How School Choice Could Disadvantage Low-Income Students


Sep 1, 2015

Children raise their hands in a classroom

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This commentary originally appeared on U.S. News & World Report on August 31, 2015.

With competing legislation in Congress to reauthorize the Elementary and Secondary Education Act, or the ESEA, and the presidential race shining a spotlight on education issues, a decades-old policy issue is once again under debate: the flexibility to allow the approximately $14.4 billion of Title I-A funds to follow students across schools.

Under current law, Title I-A provides financial assistance to local educational agencies and schools with high numbers or high percentages of children from low-income families to help these students meet state academic standards. The Elementary and Secondary Education Act reauthorization bill passed in the House includes a version of Title I portability that would allow states the option to ascribe a fixed dollar amount per qualifying child and redistribute Title I funds to these local educational agencies and public schools (including public charter schools) based on the schools' share of enrolled eligible students. The House's version of portability would come at a cost for those agencies with the largest shares of low-income students, in some cases reducing their Title I funding by 20 to 30 percent.

The Senate rejected two amendments that would have taken Title I portability even further en route to passage of its own reauthorization package. One would have allowed Title I money to fund vouchers for low-income students to use at public or private schools, and the other would have expanded the House's portability policy to include private schools. Although these two amendments were ultimately unsuccessful, portability will be a key issue in the upcoming House-Senate conference to reconcile the differences between the House and Senate versions of the bill.

So, what is driving the returned focus on Title I portability? The federal attention to the issue reflects a broader political movement at the state level over the past decade to use public funds to allow students to attend schools of choice. Legislation passed in North Carolina and Nevada are recent examples. Many advocates of school choice support portability as a way for families to access schooling options that would not otherwise be available to them.

However, research shows that voucher-like school choice policies often face a number of constraints, many of which would occur under the proposed Title I portability policies. School choice policies are predicated on the assumption that parents have enough information to make an informed decision on where to send their children. However, the vast majority of school districts do not provide families with robust school quality information — in part because school quality is difficult to measure and portray clearly to parents and students. Even districts with large choice programs, like Denver and New Orleans, often struggle to provide families with the information they need to make optimal decisions. Research also shows that districts don't always do a good job of disseminating information and explaining options to certain groups — low-income parents and those whose children are first-generation Americans, for example.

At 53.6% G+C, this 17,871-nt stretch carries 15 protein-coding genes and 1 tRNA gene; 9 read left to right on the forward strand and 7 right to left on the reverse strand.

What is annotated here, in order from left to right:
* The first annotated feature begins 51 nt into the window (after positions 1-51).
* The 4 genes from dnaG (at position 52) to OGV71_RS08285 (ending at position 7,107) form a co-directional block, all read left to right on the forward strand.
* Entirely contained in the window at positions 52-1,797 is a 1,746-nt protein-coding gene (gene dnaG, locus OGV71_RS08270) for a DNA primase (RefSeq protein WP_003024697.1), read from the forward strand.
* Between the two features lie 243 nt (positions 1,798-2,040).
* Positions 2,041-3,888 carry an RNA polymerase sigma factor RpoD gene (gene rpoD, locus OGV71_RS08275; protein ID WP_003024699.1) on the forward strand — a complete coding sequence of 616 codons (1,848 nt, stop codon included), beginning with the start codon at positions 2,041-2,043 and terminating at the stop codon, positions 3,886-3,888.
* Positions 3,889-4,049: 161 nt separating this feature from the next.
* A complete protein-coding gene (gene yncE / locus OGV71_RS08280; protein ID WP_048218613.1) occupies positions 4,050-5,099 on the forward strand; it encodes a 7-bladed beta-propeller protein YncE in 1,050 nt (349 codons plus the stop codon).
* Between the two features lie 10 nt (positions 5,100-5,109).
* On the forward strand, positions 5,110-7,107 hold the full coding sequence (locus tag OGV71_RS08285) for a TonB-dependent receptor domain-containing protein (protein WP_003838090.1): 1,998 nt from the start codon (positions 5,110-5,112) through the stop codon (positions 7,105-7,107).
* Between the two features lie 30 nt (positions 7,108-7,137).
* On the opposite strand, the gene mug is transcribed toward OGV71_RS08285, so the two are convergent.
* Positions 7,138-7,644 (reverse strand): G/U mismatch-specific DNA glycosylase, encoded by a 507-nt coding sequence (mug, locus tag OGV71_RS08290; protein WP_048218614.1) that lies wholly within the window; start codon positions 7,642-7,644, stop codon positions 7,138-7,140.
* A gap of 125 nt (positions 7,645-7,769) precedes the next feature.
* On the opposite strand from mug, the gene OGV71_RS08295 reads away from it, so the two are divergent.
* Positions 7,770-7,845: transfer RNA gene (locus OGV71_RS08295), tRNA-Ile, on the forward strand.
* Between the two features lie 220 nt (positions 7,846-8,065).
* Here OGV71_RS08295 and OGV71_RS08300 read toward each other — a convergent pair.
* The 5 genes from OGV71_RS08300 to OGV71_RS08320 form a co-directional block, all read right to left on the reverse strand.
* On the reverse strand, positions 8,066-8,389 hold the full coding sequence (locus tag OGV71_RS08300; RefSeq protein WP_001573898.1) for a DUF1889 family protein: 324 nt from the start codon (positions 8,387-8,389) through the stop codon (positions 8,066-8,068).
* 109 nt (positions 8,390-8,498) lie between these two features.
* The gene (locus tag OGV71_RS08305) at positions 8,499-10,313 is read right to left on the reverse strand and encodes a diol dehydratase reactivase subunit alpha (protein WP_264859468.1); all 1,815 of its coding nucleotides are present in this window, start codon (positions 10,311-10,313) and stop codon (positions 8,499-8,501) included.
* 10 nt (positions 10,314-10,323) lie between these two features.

Furthermore, school choice policies also assume that students have the means to get to their desired school. If families do not have the flexibility to drive children across the city, or schools do not provide busing, research shows that school choice options alone will not help families access better schools. Research also suggests that many parents prefer to send their children to schools in their neighborhood and that they would rather have higher-quality neighborhood schools than the option to send their students to high-quality schools elsewhere.

The use of public funds to provide both public and private school choice options is not a new idea (philosopher John Stuart Mill wrote about it in the 1800s), and it does have intuitive appeal. Federal policymakers interested in pursuing portability or other methods to expand school choice should also consider ways to ensure that families have enough information and support to make informed decisions and the help they may need to implement those decisions.

Policymakers must realize that not all families will be able to take advantage of choice, whether because of family circumstances or limits on the capacity of schools to accept new students. Furthermore, policymakers should carefully consider the potential unintended consequences of reducing federal funding for schools serving large shares of the nation's most vulnerable students.

While portability has a certain immediate appeal, it could have negative consequences for some of the poorest students. Policymakers seeking to expand school choice should recognize the complexity of the issue and be sure to address both the advantages and disadvantages of these policies.

Andrew McEachin is an associate policy researcher, Brian Stecher is a senior social scientist, and Grace Evans is a legislative analyst at the nonprofit, nonpartisan RAND Corporation.